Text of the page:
If we start with the uppercut, the best way to get to grips with this punch is to take up the basic boxing stance discussed last time. Following from this you’ve got to consider what hand you’re throwing the punch with. If its your leading hand, your jab hand, that you’d drop your arm and rapidly bring it up with the aim of either sustaining a blow to your opponents stomach or head. As you raise your arm up you’d twist your front foot out slightly but quickly as it allows you to twist your body more, allowing a faster and more powerful punch. Its the same with your other hand although it’ll most likely be much more powerful, given that you twist the back foot out to allow the body to twist providing more power to the swing. An uppercut is arguably the most important punch when you’ve got your opponent against the ropes and you can unleash a barrage of blows to both the stomach and head while they try and protect themselves. Even if they put their arms around you to limit how many punches you can throw, it’ll be easier than a hook to successfully land a hit as you can go up the middle between the arms and hit critical areas.

Similarly to this, a hook is another type of throw that can have effective results on an opponent. It follows the same principle of the uppercut, if you’re swinging with your jab hand, you swing your arm out and twist the corresponding foot to allow more strength in the swing, if it’s your rear hand than you swing forward while twisting the rear foot. It’s best to try and keep your elbow bent at about 90 degrees, keeping your hand at shoulder height while throwing a hook as this will allow you to target either the body or the head, which ever is less protected and more vulnerable.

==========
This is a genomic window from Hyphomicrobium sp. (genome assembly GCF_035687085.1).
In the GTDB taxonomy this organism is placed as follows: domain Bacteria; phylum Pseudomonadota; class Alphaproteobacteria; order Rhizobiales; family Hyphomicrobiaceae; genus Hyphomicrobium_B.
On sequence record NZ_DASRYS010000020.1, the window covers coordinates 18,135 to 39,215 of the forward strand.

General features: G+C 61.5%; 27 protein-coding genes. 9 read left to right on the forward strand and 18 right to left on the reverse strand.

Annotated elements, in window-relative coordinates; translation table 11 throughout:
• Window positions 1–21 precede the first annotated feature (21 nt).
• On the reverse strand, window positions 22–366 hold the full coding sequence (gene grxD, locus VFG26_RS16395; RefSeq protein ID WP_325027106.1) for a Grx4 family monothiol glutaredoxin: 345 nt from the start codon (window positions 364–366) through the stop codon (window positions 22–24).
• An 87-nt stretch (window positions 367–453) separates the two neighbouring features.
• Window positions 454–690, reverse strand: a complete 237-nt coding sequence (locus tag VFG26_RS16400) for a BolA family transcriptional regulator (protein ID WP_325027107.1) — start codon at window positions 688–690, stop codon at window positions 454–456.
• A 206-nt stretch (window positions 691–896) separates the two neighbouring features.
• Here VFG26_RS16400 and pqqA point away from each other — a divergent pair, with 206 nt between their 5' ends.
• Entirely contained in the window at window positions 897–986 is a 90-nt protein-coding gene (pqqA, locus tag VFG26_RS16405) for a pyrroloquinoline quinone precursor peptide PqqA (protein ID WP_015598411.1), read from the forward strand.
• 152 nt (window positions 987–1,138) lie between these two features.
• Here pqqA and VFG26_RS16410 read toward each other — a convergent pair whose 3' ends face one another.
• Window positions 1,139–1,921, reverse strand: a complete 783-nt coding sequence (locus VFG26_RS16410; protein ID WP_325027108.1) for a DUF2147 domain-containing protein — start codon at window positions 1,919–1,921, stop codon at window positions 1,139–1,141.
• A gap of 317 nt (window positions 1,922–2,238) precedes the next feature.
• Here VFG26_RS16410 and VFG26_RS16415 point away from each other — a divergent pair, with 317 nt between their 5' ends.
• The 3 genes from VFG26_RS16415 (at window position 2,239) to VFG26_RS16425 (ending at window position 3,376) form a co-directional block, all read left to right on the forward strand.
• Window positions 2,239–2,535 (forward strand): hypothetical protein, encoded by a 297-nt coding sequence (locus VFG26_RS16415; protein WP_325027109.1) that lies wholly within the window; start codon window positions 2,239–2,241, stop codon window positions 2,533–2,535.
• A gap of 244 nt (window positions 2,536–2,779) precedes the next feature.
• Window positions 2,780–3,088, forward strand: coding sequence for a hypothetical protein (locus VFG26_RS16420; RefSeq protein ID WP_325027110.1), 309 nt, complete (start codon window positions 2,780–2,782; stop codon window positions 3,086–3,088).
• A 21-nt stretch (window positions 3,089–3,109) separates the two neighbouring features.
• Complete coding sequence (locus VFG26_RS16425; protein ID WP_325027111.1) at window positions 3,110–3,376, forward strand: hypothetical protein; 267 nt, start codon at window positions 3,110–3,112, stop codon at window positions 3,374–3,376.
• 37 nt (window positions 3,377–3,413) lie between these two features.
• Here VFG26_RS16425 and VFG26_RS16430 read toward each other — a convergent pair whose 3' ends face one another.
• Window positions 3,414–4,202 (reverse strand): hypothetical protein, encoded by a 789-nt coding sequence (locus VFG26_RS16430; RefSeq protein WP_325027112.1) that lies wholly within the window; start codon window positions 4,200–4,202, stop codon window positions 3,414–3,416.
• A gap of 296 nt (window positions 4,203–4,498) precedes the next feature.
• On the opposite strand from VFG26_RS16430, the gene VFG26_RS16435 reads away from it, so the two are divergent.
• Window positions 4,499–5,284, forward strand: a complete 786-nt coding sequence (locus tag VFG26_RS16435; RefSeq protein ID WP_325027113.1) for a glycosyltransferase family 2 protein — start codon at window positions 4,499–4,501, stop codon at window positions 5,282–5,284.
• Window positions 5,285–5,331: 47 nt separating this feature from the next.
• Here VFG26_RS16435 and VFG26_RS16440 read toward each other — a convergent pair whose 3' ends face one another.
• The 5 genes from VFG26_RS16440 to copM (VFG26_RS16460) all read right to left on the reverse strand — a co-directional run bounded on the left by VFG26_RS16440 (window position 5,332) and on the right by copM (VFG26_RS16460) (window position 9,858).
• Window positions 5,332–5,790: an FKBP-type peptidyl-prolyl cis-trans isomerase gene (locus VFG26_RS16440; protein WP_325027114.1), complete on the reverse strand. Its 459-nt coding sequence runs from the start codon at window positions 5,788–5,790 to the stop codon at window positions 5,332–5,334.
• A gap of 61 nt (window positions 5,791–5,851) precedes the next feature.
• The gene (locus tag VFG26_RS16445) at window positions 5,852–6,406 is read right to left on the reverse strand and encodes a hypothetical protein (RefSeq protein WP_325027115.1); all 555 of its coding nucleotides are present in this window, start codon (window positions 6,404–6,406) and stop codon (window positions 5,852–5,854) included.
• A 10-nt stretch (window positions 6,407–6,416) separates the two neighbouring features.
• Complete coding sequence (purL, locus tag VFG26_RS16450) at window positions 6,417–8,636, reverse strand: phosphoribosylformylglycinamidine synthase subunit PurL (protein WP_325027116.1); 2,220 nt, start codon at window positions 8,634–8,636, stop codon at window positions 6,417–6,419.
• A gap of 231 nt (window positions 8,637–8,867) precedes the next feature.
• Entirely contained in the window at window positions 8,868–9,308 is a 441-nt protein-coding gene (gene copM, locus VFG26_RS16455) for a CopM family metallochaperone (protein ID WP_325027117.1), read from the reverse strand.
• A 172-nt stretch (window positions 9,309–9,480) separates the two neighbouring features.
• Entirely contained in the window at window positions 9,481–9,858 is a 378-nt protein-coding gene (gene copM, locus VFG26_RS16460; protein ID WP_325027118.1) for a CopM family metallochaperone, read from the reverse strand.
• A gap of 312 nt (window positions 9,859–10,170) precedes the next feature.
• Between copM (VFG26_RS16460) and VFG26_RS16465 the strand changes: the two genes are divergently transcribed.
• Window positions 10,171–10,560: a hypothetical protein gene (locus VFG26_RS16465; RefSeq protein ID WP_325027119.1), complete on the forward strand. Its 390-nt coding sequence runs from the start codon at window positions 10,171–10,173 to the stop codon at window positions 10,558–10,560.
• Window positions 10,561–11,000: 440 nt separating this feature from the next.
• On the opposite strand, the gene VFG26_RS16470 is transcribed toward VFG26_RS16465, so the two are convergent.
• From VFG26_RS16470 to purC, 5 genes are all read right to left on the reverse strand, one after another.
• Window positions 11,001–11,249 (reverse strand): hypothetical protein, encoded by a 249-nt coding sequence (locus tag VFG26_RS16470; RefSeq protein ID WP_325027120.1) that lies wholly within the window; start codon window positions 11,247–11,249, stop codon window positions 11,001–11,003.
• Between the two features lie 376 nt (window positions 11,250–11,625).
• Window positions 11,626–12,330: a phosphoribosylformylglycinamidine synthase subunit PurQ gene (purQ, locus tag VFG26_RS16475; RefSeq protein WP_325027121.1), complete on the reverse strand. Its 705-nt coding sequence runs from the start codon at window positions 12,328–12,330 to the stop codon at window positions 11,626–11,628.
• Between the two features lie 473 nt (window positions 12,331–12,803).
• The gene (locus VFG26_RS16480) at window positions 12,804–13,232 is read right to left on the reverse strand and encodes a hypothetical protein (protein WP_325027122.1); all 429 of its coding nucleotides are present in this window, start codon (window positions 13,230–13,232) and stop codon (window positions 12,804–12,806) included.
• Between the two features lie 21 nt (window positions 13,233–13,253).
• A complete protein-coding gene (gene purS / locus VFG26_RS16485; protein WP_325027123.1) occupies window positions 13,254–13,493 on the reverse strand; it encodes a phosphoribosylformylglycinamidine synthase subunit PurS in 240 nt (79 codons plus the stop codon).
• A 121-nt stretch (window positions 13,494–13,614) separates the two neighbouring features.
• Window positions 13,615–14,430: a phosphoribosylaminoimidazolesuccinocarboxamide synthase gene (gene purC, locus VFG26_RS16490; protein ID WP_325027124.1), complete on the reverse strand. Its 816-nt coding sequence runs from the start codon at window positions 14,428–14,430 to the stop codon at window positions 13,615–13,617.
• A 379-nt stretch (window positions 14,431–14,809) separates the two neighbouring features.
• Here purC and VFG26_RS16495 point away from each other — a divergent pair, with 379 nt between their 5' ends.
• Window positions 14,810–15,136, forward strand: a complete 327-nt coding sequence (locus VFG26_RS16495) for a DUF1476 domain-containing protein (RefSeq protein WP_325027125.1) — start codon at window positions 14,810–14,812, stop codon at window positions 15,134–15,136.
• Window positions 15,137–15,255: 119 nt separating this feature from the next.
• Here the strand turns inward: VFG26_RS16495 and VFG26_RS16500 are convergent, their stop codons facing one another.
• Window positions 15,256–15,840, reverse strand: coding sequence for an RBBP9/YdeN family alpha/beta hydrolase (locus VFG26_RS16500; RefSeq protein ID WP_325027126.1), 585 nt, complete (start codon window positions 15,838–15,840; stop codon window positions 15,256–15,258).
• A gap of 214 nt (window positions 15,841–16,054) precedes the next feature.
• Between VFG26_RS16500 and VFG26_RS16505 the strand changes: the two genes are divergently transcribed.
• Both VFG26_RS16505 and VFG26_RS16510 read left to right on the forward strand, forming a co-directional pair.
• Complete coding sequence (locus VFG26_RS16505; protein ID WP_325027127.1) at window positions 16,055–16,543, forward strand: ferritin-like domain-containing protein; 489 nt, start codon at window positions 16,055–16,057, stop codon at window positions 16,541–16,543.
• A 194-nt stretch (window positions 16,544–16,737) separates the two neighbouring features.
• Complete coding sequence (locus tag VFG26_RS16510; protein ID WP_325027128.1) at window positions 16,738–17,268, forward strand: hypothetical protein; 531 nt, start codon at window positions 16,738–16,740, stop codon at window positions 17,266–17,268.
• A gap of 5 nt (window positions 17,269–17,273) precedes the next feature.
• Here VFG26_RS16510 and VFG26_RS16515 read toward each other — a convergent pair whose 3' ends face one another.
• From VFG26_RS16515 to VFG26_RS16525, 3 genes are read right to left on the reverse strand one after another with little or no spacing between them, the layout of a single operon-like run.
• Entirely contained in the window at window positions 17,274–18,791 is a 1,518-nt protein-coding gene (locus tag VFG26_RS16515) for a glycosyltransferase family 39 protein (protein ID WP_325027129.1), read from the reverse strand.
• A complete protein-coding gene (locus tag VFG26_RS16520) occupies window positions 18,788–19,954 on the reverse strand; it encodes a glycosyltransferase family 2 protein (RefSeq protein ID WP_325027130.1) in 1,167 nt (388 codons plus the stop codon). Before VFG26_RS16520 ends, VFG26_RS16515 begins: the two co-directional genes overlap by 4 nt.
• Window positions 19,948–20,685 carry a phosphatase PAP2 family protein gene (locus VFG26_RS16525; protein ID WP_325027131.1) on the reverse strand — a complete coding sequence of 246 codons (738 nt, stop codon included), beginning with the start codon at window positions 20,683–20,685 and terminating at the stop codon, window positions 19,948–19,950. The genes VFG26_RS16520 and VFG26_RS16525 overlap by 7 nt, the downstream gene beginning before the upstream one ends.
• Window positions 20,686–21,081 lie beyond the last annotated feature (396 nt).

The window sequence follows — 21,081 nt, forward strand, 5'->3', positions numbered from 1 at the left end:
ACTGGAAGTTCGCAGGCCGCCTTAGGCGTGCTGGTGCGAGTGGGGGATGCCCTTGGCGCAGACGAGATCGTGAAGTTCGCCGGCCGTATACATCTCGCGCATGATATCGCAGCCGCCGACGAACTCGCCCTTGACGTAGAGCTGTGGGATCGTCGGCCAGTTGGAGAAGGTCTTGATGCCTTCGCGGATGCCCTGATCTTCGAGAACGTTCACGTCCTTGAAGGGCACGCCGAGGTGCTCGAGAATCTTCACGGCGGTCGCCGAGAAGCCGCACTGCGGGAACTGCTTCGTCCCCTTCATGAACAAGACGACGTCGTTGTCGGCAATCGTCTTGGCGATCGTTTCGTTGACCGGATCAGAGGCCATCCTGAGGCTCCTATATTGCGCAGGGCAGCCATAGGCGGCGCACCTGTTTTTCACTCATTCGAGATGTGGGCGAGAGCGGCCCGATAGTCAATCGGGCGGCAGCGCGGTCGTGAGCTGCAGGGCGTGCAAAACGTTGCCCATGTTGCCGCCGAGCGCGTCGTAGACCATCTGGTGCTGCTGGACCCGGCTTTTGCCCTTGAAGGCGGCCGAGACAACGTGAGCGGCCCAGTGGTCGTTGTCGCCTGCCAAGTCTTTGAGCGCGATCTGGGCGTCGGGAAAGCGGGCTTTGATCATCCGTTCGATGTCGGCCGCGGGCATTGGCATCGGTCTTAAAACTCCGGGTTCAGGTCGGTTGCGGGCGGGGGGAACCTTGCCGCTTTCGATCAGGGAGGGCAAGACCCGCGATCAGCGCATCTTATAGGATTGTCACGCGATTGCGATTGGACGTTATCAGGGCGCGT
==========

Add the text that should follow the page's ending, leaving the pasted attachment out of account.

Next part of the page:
To show how effective uppercuts and hooks can be, here are 10 expert examples of world champion boxer Mike Tyson showing how they can be applied to devastate and knockout any opponent, arguably much more effective than any jab or cross: 

Homework: you can’t achieve everything in the gym!

 

boxing homework pic.jpgWhether you’re looking to take boxing seriously or just as a fitness hobby, it is important to take the work outside of the gym once your workouts finished! This is done in numerous forms, such as dieting, sleeping and mentality, fitness outside the gym and treating injuries. In this blog we will cover the simple, but important art of sleeping and mentality!

Now if you’re like me than you’re a night owl, a person who simple cannot sleep until its past 1/2 am. If you’re also like me… You hate that fact! Some people don’t get reap any problems with going to bed so early and getting up in 6 or 7 hours time but unfortunately not everyone can be the same. To make sure you get enough sleep and aren’t tired in the morning its important to ensure that you go to bed at a more reasonable time and don’t stay up once in bed. If you get enough sleep than you shouldn’t feel too tired or worn down when you wake up, given you wake up at a reasonable time, around 7-10 am. Not many people will put two and two together but by getting enough sleep you will positively influence your mentality and attitude towards working out, eating healthily and working hard towards your goals, whether they are financial, physical or academic! This is because if you’re getting up after a short night of bad quality sleep than you’re more likely to feel much less motivated to go to gym, will much rather stay in bed for longer and effectively waste more of the day, being much less productive. If you’re awake and refreshed after a long, great quality, nights sleep than you will be so much more likely to get up early, get things done and make sure you get as much productivity out of the day. Even if you manage to get down the gym while feeling fatigued, you’re not going to push yourself anywhere near your personal goals and much the session very productive at all and in terms of boxing or sparring, you will simply not have anywhere near enough energy to get in the ring and throw or take punches!

In essence, remember the importance of getting a good nights sleep  as it’ll effect a lot more of the following day than you’d first think!